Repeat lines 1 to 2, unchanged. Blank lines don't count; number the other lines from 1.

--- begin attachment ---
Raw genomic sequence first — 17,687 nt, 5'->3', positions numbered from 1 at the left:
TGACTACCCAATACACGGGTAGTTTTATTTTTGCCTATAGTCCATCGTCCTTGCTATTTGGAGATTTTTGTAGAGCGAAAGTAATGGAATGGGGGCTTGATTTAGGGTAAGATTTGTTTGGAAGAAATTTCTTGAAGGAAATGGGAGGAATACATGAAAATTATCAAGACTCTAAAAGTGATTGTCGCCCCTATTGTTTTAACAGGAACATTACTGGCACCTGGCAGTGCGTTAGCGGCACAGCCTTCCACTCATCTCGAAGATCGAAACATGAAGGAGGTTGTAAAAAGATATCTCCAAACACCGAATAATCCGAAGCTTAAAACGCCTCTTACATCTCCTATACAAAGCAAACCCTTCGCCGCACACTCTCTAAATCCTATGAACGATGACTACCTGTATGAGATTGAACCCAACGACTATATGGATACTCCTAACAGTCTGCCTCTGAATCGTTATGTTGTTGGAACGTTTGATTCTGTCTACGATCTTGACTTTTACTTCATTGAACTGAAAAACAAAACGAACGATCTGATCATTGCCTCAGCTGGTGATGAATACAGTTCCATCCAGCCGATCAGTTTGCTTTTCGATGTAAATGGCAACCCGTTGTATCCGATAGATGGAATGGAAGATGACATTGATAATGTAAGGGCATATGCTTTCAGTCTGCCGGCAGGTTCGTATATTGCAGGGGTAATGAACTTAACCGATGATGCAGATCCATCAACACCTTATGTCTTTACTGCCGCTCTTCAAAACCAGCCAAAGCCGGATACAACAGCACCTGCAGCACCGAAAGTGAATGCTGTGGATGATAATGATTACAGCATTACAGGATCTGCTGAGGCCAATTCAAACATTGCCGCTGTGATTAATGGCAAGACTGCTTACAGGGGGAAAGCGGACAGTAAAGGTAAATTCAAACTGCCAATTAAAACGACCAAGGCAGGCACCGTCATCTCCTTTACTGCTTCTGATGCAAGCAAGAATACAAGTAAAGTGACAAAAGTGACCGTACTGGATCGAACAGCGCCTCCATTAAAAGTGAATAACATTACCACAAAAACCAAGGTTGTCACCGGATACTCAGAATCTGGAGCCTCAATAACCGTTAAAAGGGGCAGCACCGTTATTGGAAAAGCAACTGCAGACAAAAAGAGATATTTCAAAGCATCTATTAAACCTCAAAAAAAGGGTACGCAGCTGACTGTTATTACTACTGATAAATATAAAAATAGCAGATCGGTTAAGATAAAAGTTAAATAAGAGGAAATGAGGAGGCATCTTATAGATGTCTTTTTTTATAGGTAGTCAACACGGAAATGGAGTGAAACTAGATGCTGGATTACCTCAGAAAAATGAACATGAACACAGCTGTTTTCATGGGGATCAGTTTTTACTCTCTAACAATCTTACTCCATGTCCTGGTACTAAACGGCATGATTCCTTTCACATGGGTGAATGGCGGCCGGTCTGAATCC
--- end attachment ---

Raw genomic sequence first — 17,687 nt, 5'->3', positions numbered from 1 at the left:
TGACTACCCAATACACGGGTAGTTTTATTTTTGCCTATAGTCCATCGTCCTTGCTATTTGGAGATTTTTGTAGAGCGAAAGTAATGGAATGGGGGCTTGATTTAGGGTAAGATTTGTTTGGAAGAAATTTCTTGAAGGAAATGGGAGGAATACATGAAAATTATCAAGACTCTAAAAGTGATTGTCGCCCCTATTGTTTTAACAGGAACATTACTGGCACCTGGCAGTGCGTTAGCGGCACAGCCTTCCACTCATCTCGAAGATCGAAACATGAAGGAGGTTGTAAAAAGATATCTCCAAACACCGAATAATCCGAAGCTTAAAACGCCTCTTACATCTCCTATACAAAGCAAACCCTTCGCCGCACACTCTCTAAATCCTATGAACGATGACTACCTGTATGAGATTGAACCCAACGACTATATGGATACTCCTAACAGTCTGCCTCTGAATCGTTATGTTGTTGGAACGTTTGATTCTGTCTACGATCTTGACTTTTACTTCATTGAACTGAAAAACAAAACGAACGATCTGATCATTGCCTCAGCTGGTGATGAATACAGTTCCATCCAGCCGATCAGTTTGCTTTTCGATGTAAATGGCAACCCGTTGTATCCGATAGATGGAATGGAAGATGACATTGATAATGTAAGGGCATATGCTTTCAGTCTGCCGGCAGGTTCGTATATTGCAGGGGTAATGAACTTAACCGATGATGCAGATCCATCAACACCTTATGTCTTTACTGCCGCTCTTCAAAACCAGCCAAAGCCGGATACAACAGCACCTGCAGCACCGAAAGTGAATGCTGTGGATGATAATGATTACAGCATTACAGGATCTGCTGAGGCCAATTCAAACATTGCCGCTGTGATTAATGGCAAGACTGCTTACAGGGGGAAAGCGGACAGTAAAGGTAAATTCAAACTGCCAATTAAAACGACCAAGGCAGGCACCGTCATCTCCTTTACTGCTTCTGATGCAAGCAAGAATACAAGTAAAGTGACAAAAGTGACCGTACTGGATCGAACAGCGCCTCCATTAAAAGTGAATAACATTACCACAAAAACCAAGGTTGTCACCGGATACTCAGAATCTGGAGCCTCAATAACCGTTAAAAGGGGCAGCACCGTTATTGGAAAAGCAACTGCAGACAAAAAGAGATATTTCAAAGCATCTATTAAACCTCAAAAAAAGGGTACGCAGCTGACTGTTATTACTACTGATAAATATAAAAATAGCAGATCGGTTAAGATAAAAGTTAAATAAGAGGAAATGAGGAGGCATCTTATAGATGTCTTTTTTTATAGGTAGTCAACACGGAAATGGAGTGAAACTAGATGCTGGATTACCTCAGAAAAATGAACATGAACACAGCTGTTTTCATGGGGATCAGTTTTTACTCTCTAACAATCTTACTCCATGTCCTGGTACTAAACGGCATGATTCCTTTCACATGGGTGAATGGCGGCCGGTCTGAATCC